TCS Daily

Registration Required

By Glenn Harlan Reynolds - January 29, 2003 12:00 AM

Editor and Publisher reports that readers don't mind registering for websites, and predicts that a lot more media sites will start demanding registration:

Well, as it turns out, the bogeyman - like Bigfoot - should no longer be feared. It's nothing more than a phantom menace. According to an exclusive E&P survey, newspaper sites that built up registration walls last year have found that readers didn't leave in droves. In fact, several of these papers now have more online visitors than they had before requiring registration.

More important, these sites are already seeing new revenue as a result of registration, only a few months after they began to request demographic data from their users. "We've gone from zero dollars to seven figures in 2002 - all from sponsored e-mail products" that require user registration, says Eric Christensen, vice president and general manager of Dallas-based Belo Interactive Inc., which began requiring full Web-site registration for the first time last year.

As word of this and similar successes spreads, more publishers are gearing up to build registration firewalls this year.

Oh, goody. As a web publisher of sorts myself, I'm not irretrievably against registration, I guess. I do it as a hobby, but I understand that other people have to make a living. But I don't like it. The reason is that it makes the websurfing process less transparent. It interrupts things. And registration schemes often don't work properly, requiring you to re-enter the same data over and over again. So here's some advice for Big Media publishers, from someone who surfs the Web more than most:

1. Make it easy: Don't present people with long lists of questions. If you do, they'll just lie anyway. (Take a look at those lists of information you collect: how many people have given their email as "", and do you have an implausibly large number of 97-year-old black women living in Alaska as readers? I'll bet you do.) People don't mind a little of this kind of thing - they appreciate that you're giving your product away. But they do mind when it goes beyond "a little" - and their idea of "a little" is "really, only a little."

2. Don't get greedy: Popups or registration? Maybe. But I've nearly quit reading the Los Angeles Times because of its unholy combination of slow-loading pop-ups (by the dozens, it sometimes seems) and registration. It's not worth it. The Internet is a big place.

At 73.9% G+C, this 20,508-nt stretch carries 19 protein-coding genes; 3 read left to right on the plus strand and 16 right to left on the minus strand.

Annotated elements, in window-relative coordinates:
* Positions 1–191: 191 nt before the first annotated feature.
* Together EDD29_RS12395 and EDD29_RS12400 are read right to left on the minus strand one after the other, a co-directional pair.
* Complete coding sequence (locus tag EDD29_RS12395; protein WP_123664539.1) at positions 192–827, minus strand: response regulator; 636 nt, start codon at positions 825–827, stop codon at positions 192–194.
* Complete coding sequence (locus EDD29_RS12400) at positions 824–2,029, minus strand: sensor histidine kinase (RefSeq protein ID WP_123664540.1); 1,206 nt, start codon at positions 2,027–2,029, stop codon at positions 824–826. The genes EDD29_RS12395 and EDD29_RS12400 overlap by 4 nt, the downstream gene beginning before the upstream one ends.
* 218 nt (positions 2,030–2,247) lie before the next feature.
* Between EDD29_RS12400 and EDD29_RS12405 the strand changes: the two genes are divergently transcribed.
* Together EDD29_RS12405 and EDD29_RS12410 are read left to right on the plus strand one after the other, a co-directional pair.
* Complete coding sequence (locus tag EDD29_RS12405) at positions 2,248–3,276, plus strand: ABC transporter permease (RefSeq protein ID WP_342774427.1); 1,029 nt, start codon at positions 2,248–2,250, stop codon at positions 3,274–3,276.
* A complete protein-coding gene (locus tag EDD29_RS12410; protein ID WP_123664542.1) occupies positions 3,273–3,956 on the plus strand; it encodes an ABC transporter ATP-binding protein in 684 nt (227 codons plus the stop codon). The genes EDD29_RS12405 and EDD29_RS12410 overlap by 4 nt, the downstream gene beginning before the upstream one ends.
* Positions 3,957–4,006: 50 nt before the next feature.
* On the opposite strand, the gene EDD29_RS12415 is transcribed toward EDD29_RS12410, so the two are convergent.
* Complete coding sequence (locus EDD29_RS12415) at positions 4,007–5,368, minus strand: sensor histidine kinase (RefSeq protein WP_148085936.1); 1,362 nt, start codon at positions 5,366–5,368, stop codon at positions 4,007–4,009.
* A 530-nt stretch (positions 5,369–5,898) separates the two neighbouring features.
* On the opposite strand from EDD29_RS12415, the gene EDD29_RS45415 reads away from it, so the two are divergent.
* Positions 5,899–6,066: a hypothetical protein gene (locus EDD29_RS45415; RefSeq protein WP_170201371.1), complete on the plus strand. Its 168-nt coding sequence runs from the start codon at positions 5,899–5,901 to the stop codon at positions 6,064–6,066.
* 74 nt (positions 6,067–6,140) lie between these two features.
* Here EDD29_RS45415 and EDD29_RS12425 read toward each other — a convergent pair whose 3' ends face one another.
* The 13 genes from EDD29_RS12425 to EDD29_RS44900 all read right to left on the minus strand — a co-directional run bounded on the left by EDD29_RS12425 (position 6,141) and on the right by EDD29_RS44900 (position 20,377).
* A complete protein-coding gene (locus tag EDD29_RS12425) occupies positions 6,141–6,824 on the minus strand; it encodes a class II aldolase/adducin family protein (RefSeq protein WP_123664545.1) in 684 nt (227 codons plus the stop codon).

3. Impact matters, too. I know you guys aren't in this for your health. Fine. But you are in it for impact - political, journalistic, and cultural. Otherwise you'd be making refrigerators, or something. Cumbersome models that make people less willing to read cost a lot in that department. It's no coincidence that the British Guardian newspaper gets far more attention in the United States than its actual importance in Britain would suggest, while London's Times gets less. The Guardian has a truly first-rate Web operation: easy to read, easy to navigate, and no registration required. The Times, on the other hand, though better of late, has endured a number of dumb initiatives and false starts that have chased away a lot of web readers (including me, to some degree). (The New York Times, on the other hand, makes the registration fairly painless, doesn't require reregistration, and has been quite consistent in how it has handled the subject. It's also making money off its Web operation. Is there a lesson there?)

4. What's this about "email products?" That sounds suspiciously like something we usually call "spam". I don't want it, and neither does anyone else. You may gull people into paying for that for a little while, but unless you make the "product" something that people really want, and let them opt in and out easily, you're spamming. Nobody ever built a brand on spam. Not even Spam did.

Proof that this stuff matters at more than the Andy Rooney level: A few weeks back, I mentioned to a reporter who was interviewing me that I was thinking about writing on this topic. The response: "Please do!" Reporters want to be read, and working for a newspaper that has an intrusive registration scheme, or a lot of popups, makes them unhappy. Ditto with columnists, and probably even editors. Make them unhappy, and they'll either ask for more money, or leave and go somewhere that makes them happier.

That's part of the bottom line, too.

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